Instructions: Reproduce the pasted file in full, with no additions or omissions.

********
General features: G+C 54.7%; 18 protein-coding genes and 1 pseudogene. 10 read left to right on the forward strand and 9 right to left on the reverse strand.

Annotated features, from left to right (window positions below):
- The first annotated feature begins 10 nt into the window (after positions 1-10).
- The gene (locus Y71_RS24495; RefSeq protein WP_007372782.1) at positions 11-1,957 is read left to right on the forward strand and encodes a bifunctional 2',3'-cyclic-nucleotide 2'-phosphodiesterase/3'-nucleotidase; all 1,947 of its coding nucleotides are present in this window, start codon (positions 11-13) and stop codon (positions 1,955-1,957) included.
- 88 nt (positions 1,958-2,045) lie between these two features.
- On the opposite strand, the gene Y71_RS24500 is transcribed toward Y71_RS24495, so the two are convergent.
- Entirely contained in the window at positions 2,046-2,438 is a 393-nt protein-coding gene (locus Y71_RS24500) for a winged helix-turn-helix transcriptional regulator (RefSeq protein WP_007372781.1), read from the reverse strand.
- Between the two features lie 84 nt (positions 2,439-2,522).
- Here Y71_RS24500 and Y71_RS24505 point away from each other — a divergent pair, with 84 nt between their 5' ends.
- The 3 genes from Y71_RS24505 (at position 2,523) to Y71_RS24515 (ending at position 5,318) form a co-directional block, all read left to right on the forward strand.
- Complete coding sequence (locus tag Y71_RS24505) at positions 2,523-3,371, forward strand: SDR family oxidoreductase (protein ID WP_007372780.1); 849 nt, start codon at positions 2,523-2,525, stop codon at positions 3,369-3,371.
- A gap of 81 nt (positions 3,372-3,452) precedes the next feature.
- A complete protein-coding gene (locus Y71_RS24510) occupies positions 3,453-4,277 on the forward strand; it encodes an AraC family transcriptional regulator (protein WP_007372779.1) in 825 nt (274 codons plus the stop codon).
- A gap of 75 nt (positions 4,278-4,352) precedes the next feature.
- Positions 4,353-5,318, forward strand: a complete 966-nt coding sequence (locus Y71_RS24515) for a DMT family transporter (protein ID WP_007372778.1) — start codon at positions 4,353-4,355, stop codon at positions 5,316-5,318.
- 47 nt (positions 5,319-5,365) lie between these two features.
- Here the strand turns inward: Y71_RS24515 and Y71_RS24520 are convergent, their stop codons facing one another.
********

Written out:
General features: G+C 54.7%; 18 protein-coding genes and 1 pseudogene. 10 read left to right on the forward strand and 9 right to left on the reverse strand.

Annotated features, from left to right (window positions below):
- The first annotated feature begins 10 nt into the window (after positions 1-10).
- The gene (locus Y71_RS24495; RefSeq protein WP_007372782.1) at positions 11-1,957 is read left to right on the forward strand and encodes a bifunctional 2',3'-cyclic-nucleotide 2'-phosphodiesterase/3'-nucleotidase; all 1,947 of its coding nucleotides are present in this window, start codon (positions 11-13) and stop codon (positions 1,955-1,957) included.
- 88 nt (positions 1,958-2,045) lie between these two features.
- On the opposite strand, the gene Y71_RS24500 is transcribed toward Y71_RS24495, so the two are convergent.
- Entirely contained in the window at positions 2,046-2,438 is a 393-nt protein-coding gene (locus Y71_RS24500) for a winged helix-turn-helix transcriptional regulator (RefSeq protein WP_007372781.1), read from the reverse strand.
- Between the two features lie 84 nt (positions 2,439-2,522).
- Here Y71_RS24500 and Y71_RS24505 point away from each other — a divergent pair, with 84 nt between their 5' ends.
- The 3 genes from Y71_RS24505 (at position 2,523) to Y71_RS24515 (ending at position 5,318) form a co-directional block, all read left to right on the forward strand.
- Complete coding sequence (locus tag Y71_RS24505) at positions 2,523-3,371, forward strand: SDR family oxidoreductase (protein ID WP_007372780.1); 849 nt, start codon at positions 2,523-2,525, stop codon at positions 3,369-3,371.
- A gap of 81 nt (positions 3,372-3,452) precedes the next feature.
- A complete protein-coding gene (locus Y71_RS24510) occupies positions 3,453-4,277 on the forward strand; it encodes an AraC family transcriptional regulator (protein WP_007372779.1) in 825 nt (274 codons plus the stop codon).
- A gap of 75 nt (positions 4,278-4,352) precedes the next feature.
- Positions 4,353-5,318, forward strand: a complete 966-nt coding sequence (locus Y71_RS24515) for a DMT family transporter (protein ID WP_007372778.1) — start codon at positions 4,353-4,355, stop codon at positions 5,316-5,318.
- 47 nt (positions 5,319-5,365) lie between these two features.
- Here the strand turns inward: Y71_RS24515 and Y71_RS24520 are convergent, their stop codons facing one another.